But are there not real dangers in this world, dangers that get highlighted during elections? Of course there are. Yet Christian faith places us inside the actions of a God who faces our dangers and yet refuses to yield to fear. God offers the divine life at the site of threat and invites us to gather courage there, making it a place where God creates community. Yielding to fear destroys community: In the face of danger, we imagine ourselves separate and displaced from our surroundings, thrown back on our own individual efforts to save ourselves from harm. Yet Christian faith claims the power of life together precisely at the site of threat and fear.

A New Calculus

Such an invitation to life together may seem ridiculous in face of the brutal operations of statecraft, where threat and counter-threat are the shared currency of nations and groups. What we need now, however, is a different calculus of the imagination. Configuring a space of hope has real-world consequences. It begins with people who acknowledge the strong connections of whiteness and fear and who renounce the seductive power of fear to achieve desired ends.

This election cycle has shown our politics severely straining under the weight of the racial imagination. We need relief from this crushing weight. Ironically, people have yet to be convinced that this burden is something they need not carry.

A capacity to dream a world where my hope is aimed at life with people very different from me – and with whom my life and identity expand outwardly in new ways – is more than a political hope. It is fundamentally a religious one. Such hope opens the possibility of a politics that finds the latest election season less a time of cynicism and despair and much more a time to imagine and work toward the good.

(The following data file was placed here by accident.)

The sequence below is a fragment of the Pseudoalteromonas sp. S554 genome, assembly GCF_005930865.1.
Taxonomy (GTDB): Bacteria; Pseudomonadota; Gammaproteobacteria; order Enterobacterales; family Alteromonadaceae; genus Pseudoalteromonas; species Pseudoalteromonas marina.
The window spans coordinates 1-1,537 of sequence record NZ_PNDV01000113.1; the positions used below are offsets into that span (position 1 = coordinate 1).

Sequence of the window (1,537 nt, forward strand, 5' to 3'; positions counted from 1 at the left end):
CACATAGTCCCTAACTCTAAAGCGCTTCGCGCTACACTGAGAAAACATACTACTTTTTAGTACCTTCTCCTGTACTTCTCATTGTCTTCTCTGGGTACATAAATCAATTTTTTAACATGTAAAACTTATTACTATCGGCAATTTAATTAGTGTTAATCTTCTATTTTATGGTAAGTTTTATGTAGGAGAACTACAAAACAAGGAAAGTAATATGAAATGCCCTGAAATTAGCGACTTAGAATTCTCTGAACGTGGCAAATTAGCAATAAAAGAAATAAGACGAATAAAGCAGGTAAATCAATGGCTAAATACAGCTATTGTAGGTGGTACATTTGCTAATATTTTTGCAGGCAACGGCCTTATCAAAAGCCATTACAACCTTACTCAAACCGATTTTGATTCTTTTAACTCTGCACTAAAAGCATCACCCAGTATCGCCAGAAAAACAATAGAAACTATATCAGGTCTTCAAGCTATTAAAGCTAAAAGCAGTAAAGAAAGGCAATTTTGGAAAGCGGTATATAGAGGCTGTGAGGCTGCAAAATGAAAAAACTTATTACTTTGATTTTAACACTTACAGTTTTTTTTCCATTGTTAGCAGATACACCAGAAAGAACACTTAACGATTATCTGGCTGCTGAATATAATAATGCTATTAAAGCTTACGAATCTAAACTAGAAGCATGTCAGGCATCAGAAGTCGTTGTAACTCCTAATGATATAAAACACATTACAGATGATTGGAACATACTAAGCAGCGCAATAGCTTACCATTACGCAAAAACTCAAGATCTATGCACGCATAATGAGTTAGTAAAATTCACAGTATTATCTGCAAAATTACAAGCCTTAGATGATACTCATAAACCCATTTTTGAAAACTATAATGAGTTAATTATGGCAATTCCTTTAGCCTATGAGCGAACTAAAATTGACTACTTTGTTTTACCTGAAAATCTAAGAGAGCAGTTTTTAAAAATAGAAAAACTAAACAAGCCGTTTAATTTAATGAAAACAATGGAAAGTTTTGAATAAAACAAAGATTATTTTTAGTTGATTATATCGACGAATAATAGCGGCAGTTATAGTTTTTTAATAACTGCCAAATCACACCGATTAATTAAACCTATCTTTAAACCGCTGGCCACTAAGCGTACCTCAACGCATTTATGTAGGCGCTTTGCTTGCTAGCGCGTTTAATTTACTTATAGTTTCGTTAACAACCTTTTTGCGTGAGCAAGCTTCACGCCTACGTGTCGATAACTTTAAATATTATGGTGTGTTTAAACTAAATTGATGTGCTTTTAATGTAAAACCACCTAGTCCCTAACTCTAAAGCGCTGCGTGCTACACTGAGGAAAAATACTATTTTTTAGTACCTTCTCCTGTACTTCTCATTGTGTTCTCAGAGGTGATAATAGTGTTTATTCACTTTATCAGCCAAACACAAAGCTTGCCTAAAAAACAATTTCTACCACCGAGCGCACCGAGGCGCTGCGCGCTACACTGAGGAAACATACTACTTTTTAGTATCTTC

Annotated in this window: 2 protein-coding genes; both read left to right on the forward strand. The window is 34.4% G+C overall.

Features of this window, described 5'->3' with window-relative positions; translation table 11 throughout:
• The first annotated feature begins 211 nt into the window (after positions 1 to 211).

What has always undergirded the right to vote, like a mother supporting her child, is the capacity to imagine changed conditions for a better life. Without dreaming, even holy dreaming, voting loses its compass and can be driven by anxiety, anger, or the desire to harm others. Such holy dreaming is not utopian – it is absolutely crucial to civic action that resists the powers of death.

People of faith should remind everyone that they vote not simply to elect officials but to aim a world toward hope. The most important test of an election season should always be: Do the candidates, the proposed policies, the platform agendas, the bonds or propositions all promote a shared life, or do they draw us toward segregationist ways of living and thinking?

The best politics invites us to dream our hopes and hope through our dreams, and bring both to the ballot box.

Willie James Jennings came to YDS last year as Associate Professor of Systematic Theology and Africana Studies. His book The Christian Imagination: Theology and the Origins of Race (Yale, 2010) has won awards from the American Academy of Religion and from the Grawemeyer Awards. He is at work on a commentary on the Book of Acts for Westminster John Knox. An ordained Baptist minister, Jennings is a Calvin College graduate, receiving his M.Div. from Fuller Theological Seminary and his Ph.D. in religion and ethics from Duke.